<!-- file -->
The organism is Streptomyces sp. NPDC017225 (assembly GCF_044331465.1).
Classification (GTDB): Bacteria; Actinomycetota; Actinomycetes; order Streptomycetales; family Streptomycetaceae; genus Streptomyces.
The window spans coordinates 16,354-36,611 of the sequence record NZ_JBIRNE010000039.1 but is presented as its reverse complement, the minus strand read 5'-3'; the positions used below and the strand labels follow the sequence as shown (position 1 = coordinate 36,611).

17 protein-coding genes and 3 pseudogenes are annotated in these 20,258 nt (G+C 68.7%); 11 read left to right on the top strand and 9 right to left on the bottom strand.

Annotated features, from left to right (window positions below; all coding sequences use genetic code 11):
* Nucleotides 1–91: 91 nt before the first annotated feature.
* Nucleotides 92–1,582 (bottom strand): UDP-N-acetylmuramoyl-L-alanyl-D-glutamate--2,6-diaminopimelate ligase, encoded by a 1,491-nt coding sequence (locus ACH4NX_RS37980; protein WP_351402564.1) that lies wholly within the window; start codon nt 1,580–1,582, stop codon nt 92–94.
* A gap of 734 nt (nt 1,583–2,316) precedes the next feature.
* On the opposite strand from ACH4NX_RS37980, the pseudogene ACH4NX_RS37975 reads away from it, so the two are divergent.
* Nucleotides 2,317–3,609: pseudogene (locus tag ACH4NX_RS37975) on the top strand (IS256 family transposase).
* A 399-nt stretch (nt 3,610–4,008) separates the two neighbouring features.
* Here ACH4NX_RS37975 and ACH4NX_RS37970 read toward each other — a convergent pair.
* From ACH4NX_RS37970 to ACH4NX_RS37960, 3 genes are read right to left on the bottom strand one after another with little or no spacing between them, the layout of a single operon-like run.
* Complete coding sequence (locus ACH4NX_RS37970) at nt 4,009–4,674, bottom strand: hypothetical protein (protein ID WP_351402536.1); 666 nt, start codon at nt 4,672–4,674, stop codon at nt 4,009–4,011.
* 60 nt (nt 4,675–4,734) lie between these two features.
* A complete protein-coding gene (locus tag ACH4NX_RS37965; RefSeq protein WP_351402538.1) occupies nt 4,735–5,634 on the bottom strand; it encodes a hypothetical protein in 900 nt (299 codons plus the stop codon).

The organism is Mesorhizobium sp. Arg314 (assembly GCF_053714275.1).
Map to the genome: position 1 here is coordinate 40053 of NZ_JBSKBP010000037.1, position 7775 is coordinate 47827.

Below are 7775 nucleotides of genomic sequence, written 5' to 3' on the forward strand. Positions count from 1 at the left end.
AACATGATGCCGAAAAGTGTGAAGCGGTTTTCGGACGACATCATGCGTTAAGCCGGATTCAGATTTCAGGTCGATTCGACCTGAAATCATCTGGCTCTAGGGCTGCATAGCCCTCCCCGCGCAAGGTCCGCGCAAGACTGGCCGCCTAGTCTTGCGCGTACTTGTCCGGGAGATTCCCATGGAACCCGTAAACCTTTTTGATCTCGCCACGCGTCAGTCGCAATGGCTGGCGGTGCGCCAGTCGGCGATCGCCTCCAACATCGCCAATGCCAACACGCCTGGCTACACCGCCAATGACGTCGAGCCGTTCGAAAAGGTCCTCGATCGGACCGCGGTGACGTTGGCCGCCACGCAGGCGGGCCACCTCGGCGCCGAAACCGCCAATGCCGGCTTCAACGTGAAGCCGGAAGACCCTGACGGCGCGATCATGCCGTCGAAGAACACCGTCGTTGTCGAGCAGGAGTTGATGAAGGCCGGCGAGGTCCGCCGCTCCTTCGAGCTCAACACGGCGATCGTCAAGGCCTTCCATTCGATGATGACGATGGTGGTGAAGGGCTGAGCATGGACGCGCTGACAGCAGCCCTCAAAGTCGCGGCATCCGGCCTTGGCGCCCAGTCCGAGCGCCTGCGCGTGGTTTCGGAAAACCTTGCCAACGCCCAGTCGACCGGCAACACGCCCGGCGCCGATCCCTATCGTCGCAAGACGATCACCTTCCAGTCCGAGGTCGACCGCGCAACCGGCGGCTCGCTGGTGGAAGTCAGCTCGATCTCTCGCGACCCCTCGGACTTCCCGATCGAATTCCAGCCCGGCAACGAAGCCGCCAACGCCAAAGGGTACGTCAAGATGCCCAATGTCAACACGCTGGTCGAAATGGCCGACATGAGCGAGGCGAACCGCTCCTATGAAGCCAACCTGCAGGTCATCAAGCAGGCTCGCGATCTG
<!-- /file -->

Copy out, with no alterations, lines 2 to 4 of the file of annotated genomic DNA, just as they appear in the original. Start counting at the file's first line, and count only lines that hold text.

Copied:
Classification (GTDB): Bacteria; Actinomycetota; Actinomycetes; order Streptomycetales; family Streptomycetaceae; genus Streptomyces.
The window spans coordinates 16,354-36,611 of the sequence record NZ_JBIRNE010000039.1 but is presented as its reverse complement, the minus strand read 5'-3'; the positions used below and the strand labels follow the sequence as shown (position 1 = coordinate 36,611).

17 protein-coding genes and 3 pseudogenes are annotated in these 20,258 nt (G+C 68.7%); 11 read left to right on the top strand and 9 right to left on the bottom strand.